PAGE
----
Prevent Cancer Foundation Blog

Colorectal Cancer

Prevention – A Grassroots Outreach

Posted by Janet Hudson on August 21st, 2010 | 1 Comment »
Calhoun County Cancer Control Coalition

What do tractors, ponies, cotton candy and the Prevent Cancer SuperColon™ have in common?  The Calhoun County Fair, that’s what!  Running annually for the last 162 years it is the oldest fair in Michigan.  The Battle Creek Community Foundation and the Regional Health Alliance hosted the Prevent Cancer Foundation’s exhibit to highlight prevention awareness about colon cancer in their community and to promote screenings by encouraging visitors to begin a discussion about the disease. Nearly 700 people ...

A Significant Moment in My Life…

Posted by Janet Hudson on August 2nd, 2010 | No Comments »
Kathy Nucifora

I have been proud to work with the Prevent Cancer Foundation, and am thankful for the purpose that the experiences have added to my life. Everyone has a few significant moments in their lives that seem to steer us forward along our careers. One such moment for me was after a long, hard, hot day of work at the Bob Dole Health Awareness Booth at the Kansas State Fair. The man (with his wife) was in his ...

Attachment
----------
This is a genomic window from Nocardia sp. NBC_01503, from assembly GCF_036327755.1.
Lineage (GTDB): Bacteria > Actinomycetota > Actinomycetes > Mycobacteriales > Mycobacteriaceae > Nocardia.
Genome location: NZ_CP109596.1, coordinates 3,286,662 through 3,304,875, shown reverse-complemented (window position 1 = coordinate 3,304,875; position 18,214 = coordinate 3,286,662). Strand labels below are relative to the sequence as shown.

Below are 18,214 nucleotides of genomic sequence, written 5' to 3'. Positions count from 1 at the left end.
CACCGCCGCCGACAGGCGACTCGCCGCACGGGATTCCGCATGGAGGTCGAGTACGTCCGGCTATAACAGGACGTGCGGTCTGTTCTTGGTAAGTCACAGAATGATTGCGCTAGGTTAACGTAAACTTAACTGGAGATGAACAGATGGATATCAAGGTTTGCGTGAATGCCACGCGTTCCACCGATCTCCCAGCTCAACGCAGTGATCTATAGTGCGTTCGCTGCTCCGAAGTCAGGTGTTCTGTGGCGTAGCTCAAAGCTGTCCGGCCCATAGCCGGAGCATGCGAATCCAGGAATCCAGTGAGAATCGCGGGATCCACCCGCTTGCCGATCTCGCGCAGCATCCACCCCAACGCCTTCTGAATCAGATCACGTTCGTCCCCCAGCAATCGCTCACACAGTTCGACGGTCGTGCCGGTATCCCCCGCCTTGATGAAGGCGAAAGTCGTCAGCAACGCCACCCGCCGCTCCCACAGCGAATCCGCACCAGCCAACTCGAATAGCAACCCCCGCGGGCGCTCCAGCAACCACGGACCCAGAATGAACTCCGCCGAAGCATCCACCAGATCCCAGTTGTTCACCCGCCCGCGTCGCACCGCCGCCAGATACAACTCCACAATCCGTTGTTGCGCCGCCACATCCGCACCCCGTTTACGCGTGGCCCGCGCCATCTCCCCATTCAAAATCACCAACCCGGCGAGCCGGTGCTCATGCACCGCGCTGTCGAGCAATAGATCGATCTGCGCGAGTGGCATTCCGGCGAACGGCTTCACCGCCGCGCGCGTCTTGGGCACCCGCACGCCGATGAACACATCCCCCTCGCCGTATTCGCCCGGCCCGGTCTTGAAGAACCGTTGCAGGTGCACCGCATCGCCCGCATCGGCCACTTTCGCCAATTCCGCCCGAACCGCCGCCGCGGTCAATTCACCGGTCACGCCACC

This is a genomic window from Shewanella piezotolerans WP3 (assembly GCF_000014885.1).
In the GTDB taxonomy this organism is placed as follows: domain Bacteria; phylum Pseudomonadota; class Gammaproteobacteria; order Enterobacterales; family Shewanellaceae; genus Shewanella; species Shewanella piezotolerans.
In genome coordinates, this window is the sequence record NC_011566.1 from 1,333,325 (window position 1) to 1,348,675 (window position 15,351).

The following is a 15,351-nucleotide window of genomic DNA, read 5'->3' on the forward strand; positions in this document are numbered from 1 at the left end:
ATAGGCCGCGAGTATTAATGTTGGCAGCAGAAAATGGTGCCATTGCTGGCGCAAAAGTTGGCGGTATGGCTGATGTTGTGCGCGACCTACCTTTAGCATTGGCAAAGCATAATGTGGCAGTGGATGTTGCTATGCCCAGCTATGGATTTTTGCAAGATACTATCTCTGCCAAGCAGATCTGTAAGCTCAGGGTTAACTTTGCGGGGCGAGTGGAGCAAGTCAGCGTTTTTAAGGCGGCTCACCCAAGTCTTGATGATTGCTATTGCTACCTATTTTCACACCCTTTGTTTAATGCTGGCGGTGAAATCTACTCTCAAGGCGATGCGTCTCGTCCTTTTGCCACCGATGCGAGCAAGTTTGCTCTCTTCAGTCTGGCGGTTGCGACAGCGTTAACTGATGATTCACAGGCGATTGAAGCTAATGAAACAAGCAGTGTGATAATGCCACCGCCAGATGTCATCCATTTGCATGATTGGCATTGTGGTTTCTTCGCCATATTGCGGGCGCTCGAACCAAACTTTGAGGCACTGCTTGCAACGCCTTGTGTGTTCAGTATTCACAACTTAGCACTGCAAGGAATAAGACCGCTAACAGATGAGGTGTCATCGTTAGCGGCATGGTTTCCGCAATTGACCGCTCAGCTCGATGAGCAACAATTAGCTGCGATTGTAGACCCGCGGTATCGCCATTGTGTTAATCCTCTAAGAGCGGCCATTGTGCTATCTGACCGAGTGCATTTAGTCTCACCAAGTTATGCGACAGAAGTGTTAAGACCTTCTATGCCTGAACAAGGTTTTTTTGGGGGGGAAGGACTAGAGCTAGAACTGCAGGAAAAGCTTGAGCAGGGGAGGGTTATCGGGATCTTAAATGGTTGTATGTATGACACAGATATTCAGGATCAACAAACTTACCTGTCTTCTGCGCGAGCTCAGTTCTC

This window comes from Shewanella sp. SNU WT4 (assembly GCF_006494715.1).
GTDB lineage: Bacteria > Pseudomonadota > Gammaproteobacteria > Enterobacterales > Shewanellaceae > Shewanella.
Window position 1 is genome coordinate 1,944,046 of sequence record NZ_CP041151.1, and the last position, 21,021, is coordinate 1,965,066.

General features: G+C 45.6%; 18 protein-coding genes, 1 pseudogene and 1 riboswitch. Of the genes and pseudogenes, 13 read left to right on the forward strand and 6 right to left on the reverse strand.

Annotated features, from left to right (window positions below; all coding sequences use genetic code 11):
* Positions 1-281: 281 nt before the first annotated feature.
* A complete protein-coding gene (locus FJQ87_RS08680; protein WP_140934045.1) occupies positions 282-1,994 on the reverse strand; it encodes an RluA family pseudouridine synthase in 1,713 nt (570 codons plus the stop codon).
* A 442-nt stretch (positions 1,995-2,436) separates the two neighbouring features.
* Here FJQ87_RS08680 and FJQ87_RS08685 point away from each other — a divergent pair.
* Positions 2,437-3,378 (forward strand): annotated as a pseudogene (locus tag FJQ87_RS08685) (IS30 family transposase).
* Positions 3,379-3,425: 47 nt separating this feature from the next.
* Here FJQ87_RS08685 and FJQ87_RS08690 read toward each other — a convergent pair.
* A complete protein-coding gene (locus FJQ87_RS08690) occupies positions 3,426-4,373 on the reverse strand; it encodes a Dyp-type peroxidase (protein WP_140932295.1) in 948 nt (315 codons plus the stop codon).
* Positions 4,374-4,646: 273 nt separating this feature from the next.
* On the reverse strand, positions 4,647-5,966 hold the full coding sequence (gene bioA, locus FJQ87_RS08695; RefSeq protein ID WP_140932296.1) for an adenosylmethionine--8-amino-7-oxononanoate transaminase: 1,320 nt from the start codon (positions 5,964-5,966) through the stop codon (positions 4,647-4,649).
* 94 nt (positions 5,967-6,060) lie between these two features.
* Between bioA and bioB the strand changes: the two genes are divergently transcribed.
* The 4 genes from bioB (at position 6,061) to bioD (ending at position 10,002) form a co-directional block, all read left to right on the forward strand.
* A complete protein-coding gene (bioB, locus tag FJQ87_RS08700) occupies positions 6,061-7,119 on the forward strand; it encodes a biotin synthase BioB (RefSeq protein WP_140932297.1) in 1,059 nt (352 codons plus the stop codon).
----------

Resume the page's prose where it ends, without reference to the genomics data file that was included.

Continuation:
2010 Super Colon Tour Wraps Up in the Big Apple

Posted by Suzette Smith, Director, Colorectal Initiatives on June 23rd, 2010 | No Comments »
Kids with Doctor 2 SC New York 2010

The National Super Colon Tour for the Prevent Cancer Foundation's 2010 fiscal year ended with a bang on June 7 at the Jay Monahan Center for Gastrointestinal Health in New York, NY. Even the busiest New Yorkers had to come and take a look see. There were 985 people that toured the exhibit, talked with staff and volunteers and received colorectal cancer prevention and early detection information and giveaways such as buddy bracelets and gift bags. We were even ...

Dr. Richard Wender: The Manly Thing to Do

Posted by Richard Wender, M.D. on June 1st, 2010 | No Comments »
Wender Headshot_300px_72dpi

The strongest predictor of how long a new-born baby is destined to live is not whether they’re born in a city or in a rural area, their nationality, or the color of their skin.  It’s whether they are born male or female.  Men live about 5 fewer years than women. Are men just genetically predisposed to earlier and more death?  Or could a change in behavior result in mitigation of this risk? I refuse to accept ...